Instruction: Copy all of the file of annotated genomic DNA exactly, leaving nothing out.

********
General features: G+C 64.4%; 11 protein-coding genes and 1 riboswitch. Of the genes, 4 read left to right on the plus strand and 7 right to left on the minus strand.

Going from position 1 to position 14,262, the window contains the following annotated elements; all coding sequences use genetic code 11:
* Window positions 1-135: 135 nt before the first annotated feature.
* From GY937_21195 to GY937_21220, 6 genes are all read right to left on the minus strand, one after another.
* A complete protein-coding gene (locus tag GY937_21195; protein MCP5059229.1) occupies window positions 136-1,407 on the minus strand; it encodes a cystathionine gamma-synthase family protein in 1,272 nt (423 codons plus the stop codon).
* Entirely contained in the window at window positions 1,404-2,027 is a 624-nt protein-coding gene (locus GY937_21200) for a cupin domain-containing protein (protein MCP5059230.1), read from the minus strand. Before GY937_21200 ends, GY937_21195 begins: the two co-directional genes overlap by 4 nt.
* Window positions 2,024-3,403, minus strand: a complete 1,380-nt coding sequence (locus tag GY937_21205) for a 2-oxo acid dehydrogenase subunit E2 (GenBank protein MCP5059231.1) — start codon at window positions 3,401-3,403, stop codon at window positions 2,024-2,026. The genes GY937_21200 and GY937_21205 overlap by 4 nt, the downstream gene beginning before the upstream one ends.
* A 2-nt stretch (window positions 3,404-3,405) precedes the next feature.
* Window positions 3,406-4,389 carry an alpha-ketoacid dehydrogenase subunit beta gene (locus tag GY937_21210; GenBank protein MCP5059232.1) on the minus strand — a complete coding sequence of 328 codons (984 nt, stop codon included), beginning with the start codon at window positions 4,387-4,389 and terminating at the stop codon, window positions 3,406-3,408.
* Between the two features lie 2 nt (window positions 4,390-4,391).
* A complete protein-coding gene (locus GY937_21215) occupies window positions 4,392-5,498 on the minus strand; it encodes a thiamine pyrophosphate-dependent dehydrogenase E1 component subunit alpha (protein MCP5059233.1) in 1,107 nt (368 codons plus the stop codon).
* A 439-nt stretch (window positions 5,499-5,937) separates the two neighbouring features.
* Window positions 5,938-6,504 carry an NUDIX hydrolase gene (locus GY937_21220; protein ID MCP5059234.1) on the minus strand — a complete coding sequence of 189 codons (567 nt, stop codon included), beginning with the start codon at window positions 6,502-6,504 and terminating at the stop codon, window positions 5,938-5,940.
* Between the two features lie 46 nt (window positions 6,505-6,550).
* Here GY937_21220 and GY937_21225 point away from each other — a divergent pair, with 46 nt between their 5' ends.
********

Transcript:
General features: G+C 64.4%; 11 protein-coding genes and 1 riboswitch. Of the genes, 4 read left to right on the plus strand and 7 right to left on the minus strand.

Going from position 1 to position 14,262, the window contains the following annotated elements; all coding sequences use genetic code 11:
* Window positions 1-135: 135 nt before the first annotated feature.
* From GY937_21195 to GY937_21220, 6 genes are all read right to left on the minus strand, one after another.
* A complete protein-coding gene (locus tag GY937_21195; protein MCP5059229.1) occupies window positions 136-1,407 on the minus strand; it encodes a cystathionine gamma-synthase family protein in 1,272 nt (423 codons plus the stop codon).
* Entirely contained in the window at window positions 1,404-2,027 is a 624-nt protein-coding gene (locus GY937_21200) for a cupin domain-containing protein (protein MCP5059230.1), read from the minus strand. Before GY937_21200 ends, GY937_21195 begins: the two co-directional genes overlap by 4 nt.
* Window positions 2,024-3,403, minus strand: a complete 1,380-nt coding sequence (locus tag GY937_21205) for a 2-oxo acid dehydrogenase subunit E2 (GenBank protein MCP5059231.1) — start codon at window positions 3,401-3,403, stop codon at window positions 2,024-2,026. The genes GY937_21200 and GY937_21205 overlap by 4 nt, the downstream gene beginning before the upstream one ends.
* A 2-nt stretch (window positions 3,404-3,405) precedes the next feature.
* Window positions 3,406-4,389 carry an alpha-ketoacid dehydrogenase subunit beta gene (locus tag GY937_21210; GenBank protein MCP5059232.1) on the minus strand — a complete coding sequence of 328 codons (984 nt, stop codon included), beginning with the start codon at window positions 4,387-4,389 and terminating at the stop codon, window positions 3,406-3,408.
* Between the two features lie 2 nt (window positions 4,390-4,391).
* A complete protein-coding gene (locus GY937_21215) occupies window positions 4,392-5,498 on the minus strand; it encodes a thiamine pyrophosphate-dependent dehydrogenase E1 component subunit alpha (protein MCP5059233.1) in 1,107 nt (368 codons plus the stop codon).
* A 439-nt stretch (window positions 5,499-5,937) separates the two neighbouring features.
* Window positions 5,938-6,504 carry an NUDIX hydrolase gene (locus GY937_21220; protein ID MCP5059234.1) on the minus strand — a complete coding sequence of 189 codons (567 nt, stop codon included), beginning with the start codon at window positions 6,502-6,504 and terminating at the stop codon, window positions 5,938-5,940.
* Between the two features lie 46 nt (window positions 6,505-6,550).
* Here GY937_21220 and GY937_21225 point away from each other — a divergent pair, with 46 nt between their 5' ends.